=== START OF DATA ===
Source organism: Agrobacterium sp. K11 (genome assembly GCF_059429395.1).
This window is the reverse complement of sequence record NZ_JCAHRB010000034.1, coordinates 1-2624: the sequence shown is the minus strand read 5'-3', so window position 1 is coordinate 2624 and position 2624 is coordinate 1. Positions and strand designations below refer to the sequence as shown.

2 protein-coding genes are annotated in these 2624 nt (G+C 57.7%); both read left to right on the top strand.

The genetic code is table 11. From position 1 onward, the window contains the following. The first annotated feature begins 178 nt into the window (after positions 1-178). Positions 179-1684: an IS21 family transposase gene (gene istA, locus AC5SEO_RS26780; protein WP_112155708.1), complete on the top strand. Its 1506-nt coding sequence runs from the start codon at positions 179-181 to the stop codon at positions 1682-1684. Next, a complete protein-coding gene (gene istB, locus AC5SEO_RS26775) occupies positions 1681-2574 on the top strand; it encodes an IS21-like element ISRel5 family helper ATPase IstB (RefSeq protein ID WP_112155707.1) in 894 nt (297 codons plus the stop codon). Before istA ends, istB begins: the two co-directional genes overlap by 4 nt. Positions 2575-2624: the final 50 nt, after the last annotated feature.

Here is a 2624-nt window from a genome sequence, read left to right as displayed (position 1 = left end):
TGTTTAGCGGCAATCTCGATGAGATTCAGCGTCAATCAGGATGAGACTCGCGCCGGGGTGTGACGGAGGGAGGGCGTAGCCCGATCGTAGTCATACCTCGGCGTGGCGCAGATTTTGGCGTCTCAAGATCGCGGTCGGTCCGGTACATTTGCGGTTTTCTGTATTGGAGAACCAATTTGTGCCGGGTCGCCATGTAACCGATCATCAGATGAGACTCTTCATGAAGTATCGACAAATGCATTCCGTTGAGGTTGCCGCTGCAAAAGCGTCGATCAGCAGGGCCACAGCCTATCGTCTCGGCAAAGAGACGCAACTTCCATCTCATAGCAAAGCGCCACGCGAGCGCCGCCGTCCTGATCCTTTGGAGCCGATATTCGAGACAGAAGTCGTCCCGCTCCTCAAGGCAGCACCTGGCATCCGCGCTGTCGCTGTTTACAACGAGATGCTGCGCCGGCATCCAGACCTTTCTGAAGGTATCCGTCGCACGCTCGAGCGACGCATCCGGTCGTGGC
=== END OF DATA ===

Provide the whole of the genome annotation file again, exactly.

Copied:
Source organism: Agrobacterium sp. K11 (genome assembly GCF_059429395.1).
This window is the reverse complement of sequence record NZ_JCAHRB010000034.1, coordinates 1-2624: the sequence shown is the minus strand read 5'-3', so window position 1 is coordinate 2624 and position 2624 is coordinate 1. Positions and strand designations below refer to the sequence as shown.

2 protein-coding genes are annotated in these 2624 nt (G+C 57.7%); both read left to right on the top strand.

The genetic code is table 11. From position 1 onward, the window contains the following. The first annotated feature begins 178 nt into the window (after positions 1-178). Positions 179-1684: an IS21 family transposase gene (gene istA, locus AC5SEO_RS26780; protein WP_112155708.1), complete on the top strand. Its 1506-nt coding sequence runs from the start codon at positions 179-181 to the stop codon at positions 1682-1684. Next, a complete protein-coding gene (gene istB, locus AC5SEO_RS26775) occupies positions 1681-2574 on the top strand; it encodes an IS21-like element ISRel5 family helper ATPase IstB (RefSeq protein ID WP_112155707.1) in 894 nt (297 codons plus the stop codon). Before istA ends, istB begins: the two co-directional genes overlap by 4 nt. Positions 2575-2624: the final 50 nt, after the last annotated feature.

Here is a 2624-nt window from a genome sequence, read left to right as displayed (position 1 = left end):
TGTTTAGCGGCAATCTCGATGAGATTCAGCGTCAATCAGGATGAGACTCGCGCCGGGGTGTGACGGAGGGAGGGCGTAGCCCGATCGTAGTCATACCTCGGCGTGGCGCAGATTTTGGCGTCTCAAGATCGCGGTCGGTCCGGTACATTTGCGGTTTTCTGTATTGGAGAACCAATTTGTGCCGGGTCGCCATGTAACCGATCATCAGATGAGACTCTTCATGAAGTATCGACAAATGCATTCCGTTGAGGTTGCCGCTGCAAAAGCGTCGATCAGCAGGGCCACAGCCTATCGTCTCGGCAAAGAGACGCAACTTCCATCTCATAGCAAAGCGCCACGCGAGCGCCGCCGTCCTGATCCTTTGGAGCCGATATTCGAGACAGAAGTCGTCCCGCTCCTCAAGGCAGCACCTGGCATCCGCGCTGTCGCTGTTTACAACGAGATGCTGCGCCGGCATCCAGACCTTTCTGAAGGTATCCGTCGCACGCTCGAGCGACGCATCCGGTCGTGGC